The recent decision in Shankman v. Dennison, 2023 ONSC 4265, serves as an important reminder about the importance of clearly drafted minutes of settlement and consent orders when substance abuse is an issue.
By way of background, the parties are unmarried parents who both struggled historically with substances issues – the mother with alcohol abuse and the father with drug addiction leading to professional discipline. After charges were laid against Dr. Shankman for allegedly assaulting Ms. Dennison, the parties separated in 2022. Dr. Shankman brought an urgent motion regarding Ms. Dennison’s drinking, resulting in the signing of minutes of settlement on May 30, 2023. The minutes required each party to undergo testing but lacked specificity regarding details of Dr. Shankman’s drug testing obligations.
When Ms. Dennison brought a new urgent motion after Dr. Shankman tested positive for cocaine in June and failed to undergo regular testing, Justice Kurz declined to order supervised access given the vagueness in the minutes. The minutes simply required Dr. Shankman to “commence random drug testing” but did not specify details like testing frequency.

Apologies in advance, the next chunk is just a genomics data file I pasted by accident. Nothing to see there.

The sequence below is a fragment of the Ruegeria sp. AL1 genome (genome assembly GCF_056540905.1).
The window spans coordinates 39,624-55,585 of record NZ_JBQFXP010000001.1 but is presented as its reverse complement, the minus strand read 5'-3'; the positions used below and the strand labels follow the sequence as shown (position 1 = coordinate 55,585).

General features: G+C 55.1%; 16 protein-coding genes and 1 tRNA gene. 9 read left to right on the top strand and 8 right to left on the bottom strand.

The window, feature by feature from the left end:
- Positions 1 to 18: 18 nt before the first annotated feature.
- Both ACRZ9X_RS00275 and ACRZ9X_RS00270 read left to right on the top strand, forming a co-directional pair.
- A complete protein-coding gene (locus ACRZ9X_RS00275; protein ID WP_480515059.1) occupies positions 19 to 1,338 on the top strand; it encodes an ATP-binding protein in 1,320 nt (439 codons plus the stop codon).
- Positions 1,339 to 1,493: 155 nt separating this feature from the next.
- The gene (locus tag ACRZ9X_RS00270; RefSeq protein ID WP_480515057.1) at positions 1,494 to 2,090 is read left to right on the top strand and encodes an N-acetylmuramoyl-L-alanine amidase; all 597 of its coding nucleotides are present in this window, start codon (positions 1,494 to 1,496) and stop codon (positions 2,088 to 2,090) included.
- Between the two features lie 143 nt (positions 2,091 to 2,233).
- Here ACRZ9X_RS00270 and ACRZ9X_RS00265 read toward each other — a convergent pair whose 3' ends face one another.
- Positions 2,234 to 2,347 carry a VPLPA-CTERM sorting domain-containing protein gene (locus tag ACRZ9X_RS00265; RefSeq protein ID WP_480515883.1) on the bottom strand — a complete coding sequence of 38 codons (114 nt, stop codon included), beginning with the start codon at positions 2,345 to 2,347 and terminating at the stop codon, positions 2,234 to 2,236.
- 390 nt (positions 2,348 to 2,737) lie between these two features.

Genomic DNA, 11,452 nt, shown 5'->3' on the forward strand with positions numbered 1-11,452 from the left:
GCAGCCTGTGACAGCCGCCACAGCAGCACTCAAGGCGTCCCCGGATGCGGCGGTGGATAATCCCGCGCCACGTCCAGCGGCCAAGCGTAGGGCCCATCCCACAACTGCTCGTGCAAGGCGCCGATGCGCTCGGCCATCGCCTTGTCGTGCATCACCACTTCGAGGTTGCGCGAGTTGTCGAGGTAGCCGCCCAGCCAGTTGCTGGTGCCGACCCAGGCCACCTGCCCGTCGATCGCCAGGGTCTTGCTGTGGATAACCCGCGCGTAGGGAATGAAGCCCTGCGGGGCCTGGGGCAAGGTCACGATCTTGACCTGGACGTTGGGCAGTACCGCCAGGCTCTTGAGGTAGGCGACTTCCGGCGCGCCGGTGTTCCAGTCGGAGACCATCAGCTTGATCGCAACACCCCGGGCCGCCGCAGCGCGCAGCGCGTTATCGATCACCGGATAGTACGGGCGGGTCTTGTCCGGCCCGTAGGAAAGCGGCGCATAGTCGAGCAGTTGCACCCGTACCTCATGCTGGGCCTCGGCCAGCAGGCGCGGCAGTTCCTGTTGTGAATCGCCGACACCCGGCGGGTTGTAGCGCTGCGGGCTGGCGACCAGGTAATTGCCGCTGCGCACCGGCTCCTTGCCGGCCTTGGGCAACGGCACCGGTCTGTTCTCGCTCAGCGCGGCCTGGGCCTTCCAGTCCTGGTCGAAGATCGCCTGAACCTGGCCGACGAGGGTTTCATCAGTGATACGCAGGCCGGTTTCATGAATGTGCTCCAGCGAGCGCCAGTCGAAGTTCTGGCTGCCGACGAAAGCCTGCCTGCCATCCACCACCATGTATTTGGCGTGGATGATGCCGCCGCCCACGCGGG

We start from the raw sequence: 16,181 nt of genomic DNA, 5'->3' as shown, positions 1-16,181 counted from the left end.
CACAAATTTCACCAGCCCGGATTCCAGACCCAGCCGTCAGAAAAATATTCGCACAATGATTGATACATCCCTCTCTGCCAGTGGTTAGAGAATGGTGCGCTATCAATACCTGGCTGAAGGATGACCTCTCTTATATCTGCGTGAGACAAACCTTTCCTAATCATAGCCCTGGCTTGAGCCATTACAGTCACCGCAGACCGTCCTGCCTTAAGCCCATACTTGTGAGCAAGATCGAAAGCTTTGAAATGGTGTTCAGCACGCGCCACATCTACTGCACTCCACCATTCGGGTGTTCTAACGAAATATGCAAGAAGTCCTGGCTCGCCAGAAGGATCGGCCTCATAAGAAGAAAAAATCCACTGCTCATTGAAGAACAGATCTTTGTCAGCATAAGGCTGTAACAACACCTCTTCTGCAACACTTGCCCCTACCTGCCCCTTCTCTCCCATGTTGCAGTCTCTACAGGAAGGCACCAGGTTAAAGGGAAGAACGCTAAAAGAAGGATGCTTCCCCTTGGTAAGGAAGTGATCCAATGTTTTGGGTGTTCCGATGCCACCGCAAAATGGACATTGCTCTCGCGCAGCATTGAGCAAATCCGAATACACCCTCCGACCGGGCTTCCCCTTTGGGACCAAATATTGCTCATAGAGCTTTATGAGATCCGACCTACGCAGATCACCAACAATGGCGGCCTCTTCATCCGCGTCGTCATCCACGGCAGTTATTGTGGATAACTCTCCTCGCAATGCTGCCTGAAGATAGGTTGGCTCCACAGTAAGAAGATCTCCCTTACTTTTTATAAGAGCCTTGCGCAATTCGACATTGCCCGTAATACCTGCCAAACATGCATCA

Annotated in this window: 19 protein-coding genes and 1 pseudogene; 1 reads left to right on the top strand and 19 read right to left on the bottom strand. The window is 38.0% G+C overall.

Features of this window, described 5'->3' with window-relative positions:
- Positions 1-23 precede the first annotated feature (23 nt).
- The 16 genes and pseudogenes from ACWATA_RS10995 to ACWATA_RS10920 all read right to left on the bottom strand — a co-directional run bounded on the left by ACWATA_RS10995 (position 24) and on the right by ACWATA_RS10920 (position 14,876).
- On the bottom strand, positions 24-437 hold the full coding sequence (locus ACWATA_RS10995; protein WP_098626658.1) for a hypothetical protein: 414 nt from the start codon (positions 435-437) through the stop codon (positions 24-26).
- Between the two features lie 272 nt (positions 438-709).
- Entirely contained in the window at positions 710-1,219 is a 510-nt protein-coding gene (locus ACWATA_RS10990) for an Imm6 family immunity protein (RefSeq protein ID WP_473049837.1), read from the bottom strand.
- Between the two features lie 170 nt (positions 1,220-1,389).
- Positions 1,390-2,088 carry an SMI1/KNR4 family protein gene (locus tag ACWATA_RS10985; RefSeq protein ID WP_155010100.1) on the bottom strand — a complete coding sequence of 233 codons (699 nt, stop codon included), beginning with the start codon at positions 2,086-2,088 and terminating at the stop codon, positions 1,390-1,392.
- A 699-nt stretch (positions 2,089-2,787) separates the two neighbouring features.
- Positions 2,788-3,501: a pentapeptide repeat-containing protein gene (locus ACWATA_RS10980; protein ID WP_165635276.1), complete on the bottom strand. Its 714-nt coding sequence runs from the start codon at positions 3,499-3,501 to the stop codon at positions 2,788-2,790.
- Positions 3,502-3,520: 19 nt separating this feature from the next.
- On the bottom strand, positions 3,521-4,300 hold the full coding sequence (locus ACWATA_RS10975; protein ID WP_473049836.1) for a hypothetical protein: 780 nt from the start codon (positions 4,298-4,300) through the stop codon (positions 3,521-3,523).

As a result, when evidence surfaced that Dr. Shankman had only undergone testing twice since the minutes were signed and tested positive for cocaine on one occasion, Justice Kurz found that this did not clearly violate the terms. He noted the minutes were “imprecise” regarding testing obligations. His Honour strengthened the testing terms considerably.
This case highlights several practice points when minutes or consent orders involve addiction issues:
- Specify frequency of testing (e.g. weekly, bi-weekly). Do not simply rely on the term “random.”
- Clarify what constitutes a “failed” test by including cut-off levels for drugs of concern.
- Include clear terms about information sharing regarding test results between parties and with professionals treating the individual who has the substance abuse issues.
- Consider building in automatic provisions for supervised access in event of failed tests.
- Turn minutes into a consent order quickly to allow enforcement if non-compliance occurs.
Family lawyers know that substance abuse poses complex issues in custody/access cases. By taking extra care in drafting clear and detailed terms around testing and information sharing, we can avoid some of the pitfalls that arose in this unfortunate case.
Let’s continue to elevate the practice of family law in Ontario!
Disclaimer: The information provided in this blog post is intended for general informational purposes only and should not be considered as legal advice. Consult with a qualified family law attorney for advice regarding your specific situation. Goldhart Mediation & Arbitration is not responsible for any actions taken based on the information presented in this blog.